In spite of the myriad of mechanisms in place to close the window where those flashes enter, it sometimes stays ajar into adolescence. I remember another “first thought” that intruded when I was 16. I was an exchange student to Greece and had gone with my Greek host family to meet some of their relatives. We sat down for our 3 p.m. lunch, and I looked across the brown birch table into the warm, brown eyes of their first cousin Marios, age 21. Before I could concoct a thought, a voice in my head asked, I wonder if your mom knows that you are eating lunch with the boy who is going to give you your first kiss?
It startled me. Where had this absurd question come from? It was unfounded. Not logical—at all.
Quick, call in those logic censors:
1. He’s much older than me.
2. He’s too cute to be interested in me.
3. I’ve never even spoken to him.
4. (Here’s the clincher) We don’t even speak the same language!
1 + 2 + 3 + 4 could not possibly add up to this rogue thought.
Well, Marios did end up giving me my first kiss. But that’s not the juicy part. (Well, it was back then.) What seems juicy to me now, in hindsight, is pondering just how often these rogue thoughts or flashes knock on that window, before they are successfully spurned by our censor? By a mind schooled to live only in the realm of second and third thoughts? How much tastier might life be if we let them in when they knocked? Or better yet: If we did so with the appreciation that they carried “tremendous energy” and guidance?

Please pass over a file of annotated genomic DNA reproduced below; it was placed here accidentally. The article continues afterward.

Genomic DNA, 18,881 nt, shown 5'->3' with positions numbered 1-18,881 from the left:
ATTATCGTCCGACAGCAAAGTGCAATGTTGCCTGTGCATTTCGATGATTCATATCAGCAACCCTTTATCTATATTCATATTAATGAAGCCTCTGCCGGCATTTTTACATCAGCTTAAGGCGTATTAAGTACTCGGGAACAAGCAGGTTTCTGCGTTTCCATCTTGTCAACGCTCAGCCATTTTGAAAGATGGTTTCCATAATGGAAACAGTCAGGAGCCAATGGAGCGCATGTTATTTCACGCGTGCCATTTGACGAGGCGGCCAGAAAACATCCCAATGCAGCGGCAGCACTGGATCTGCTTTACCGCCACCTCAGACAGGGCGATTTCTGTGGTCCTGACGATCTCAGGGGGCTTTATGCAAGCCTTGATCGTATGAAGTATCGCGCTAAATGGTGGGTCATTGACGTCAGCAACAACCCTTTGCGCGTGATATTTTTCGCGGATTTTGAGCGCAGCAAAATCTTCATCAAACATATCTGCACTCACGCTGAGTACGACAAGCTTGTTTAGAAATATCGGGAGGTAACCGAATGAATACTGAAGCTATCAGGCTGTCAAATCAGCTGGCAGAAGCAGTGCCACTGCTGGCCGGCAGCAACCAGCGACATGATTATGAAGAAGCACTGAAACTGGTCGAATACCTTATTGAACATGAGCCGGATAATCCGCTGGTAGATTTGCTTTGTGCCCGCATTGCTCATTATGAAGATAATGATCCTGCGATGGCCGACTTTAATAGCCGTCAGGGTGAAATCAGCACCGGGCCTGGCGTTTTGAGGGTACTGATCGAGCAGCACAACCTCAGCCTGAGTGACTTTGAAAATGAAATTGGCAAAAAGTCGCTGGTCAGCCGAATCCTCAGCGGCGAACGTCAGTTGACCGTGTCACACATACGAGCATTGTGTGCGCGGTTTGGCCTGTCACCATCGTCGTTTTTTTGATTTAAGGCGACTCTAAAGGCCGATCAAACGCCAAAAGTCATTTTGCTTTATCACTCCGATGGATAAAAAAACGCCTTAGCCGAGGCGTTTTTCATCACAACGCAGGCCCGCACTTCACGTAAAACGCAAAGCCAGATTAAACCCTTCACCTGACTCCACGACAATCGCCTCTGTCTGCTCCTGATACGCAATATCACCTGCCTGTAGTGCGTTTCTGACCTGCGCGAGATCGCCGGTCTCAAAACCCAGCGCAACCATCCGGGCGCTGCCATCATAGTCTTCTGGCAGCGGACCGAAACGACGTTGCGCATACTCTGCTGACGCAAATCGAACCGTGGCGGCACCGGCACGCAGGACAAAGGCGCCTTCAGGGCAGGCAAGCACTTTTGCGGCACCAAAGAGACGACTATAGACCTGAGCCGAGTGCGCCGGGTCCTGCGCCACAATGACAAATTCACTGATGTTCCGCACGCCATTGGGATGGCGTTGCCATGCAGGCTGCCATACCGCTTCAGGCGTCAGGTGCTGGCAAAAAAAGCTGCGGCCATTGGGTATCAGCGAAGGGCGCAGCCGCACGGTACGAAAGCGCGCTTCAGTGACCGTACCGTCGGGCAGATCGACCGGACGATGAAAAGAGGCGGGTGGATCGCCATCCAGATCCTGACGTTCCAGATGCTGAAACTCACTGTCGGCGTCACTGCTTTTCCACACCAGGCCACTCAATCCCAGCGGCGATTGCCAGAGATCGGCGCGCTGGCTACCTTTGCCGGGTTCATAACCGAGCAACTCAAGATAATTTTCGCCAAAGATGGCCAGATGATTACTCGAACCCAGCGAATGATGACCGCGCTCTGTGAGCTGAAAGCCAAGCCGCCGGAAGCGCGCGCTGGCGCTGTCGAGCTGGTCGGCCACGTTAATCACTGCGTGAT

Perhaps by this point, you’ve already thought of the cliché: always trust first impressions. We could easily argue that adage, admitting that first impressions may be riddled with biases and judgments. But I’ll never forget what an intuitive reader told me years ago when I’d consulted her about my relationship. I was engaged and wanting to break up. But my censor was telling me to give it more time.
“You had all the information you needed on your first date,” she told me.
And as I reflected on that, I knew she was right. I had heard the tiny whisper and felt the little niggling in my gut, even before we went out. I’d met him in the café where I worked as a barista during grad school. He was a regular. Rather cute, but cocky, was my first impression. When he called to ask me out, he put it this way: “How about if I let you treat me for drinks tonight after a long day of work?” I laughed at what I thought was his cute joke. “Sure, I’ll just have to raid the tip jar at work.”
When the bill came for the margaritas that evening, and I began counting out the 22 singles (yes, from the tip jar), I truly didn’t expect him to let me buy, given that he was the one with the good job, the house, the dog, and the brown, non-picket fence. But he did.
Those first thoughts had knocked at the window that night, but I turned them away. They weren’t convenient.
Of course, none of this is new. We all know about those intuitive hits that guide us and that thing called “inspiration” that creatives pay homage to. But I think we too often remain deaf to those first thoughts that don’t arrive with a big bang. We wait for the VIP guests known as Inspiration or Creative Genius. But what if the guests are humble and unassuming? Not the kind that determine your fate or save you from death by whispering, “Don’t get on that plane.”
But what if it’s a whisper as simple as, “Go for a walk now”? Far more often, those quiet knocks at the window are there to invite us into the present moment. While these would-be guests are not as glamorous as the big bang thoughts, they can be the ushers that lead us toward living a more vibrant life—to a life beyond the censor.
For it is only in the present moment that we can call bullsh*t on our censor and cut through the illusion of our old, fear-based agreements. It is the present moment that is the portal to the connection with our inner god. And without fanfare, it can lead us to the field where all possibilities live, ripe for the gathering.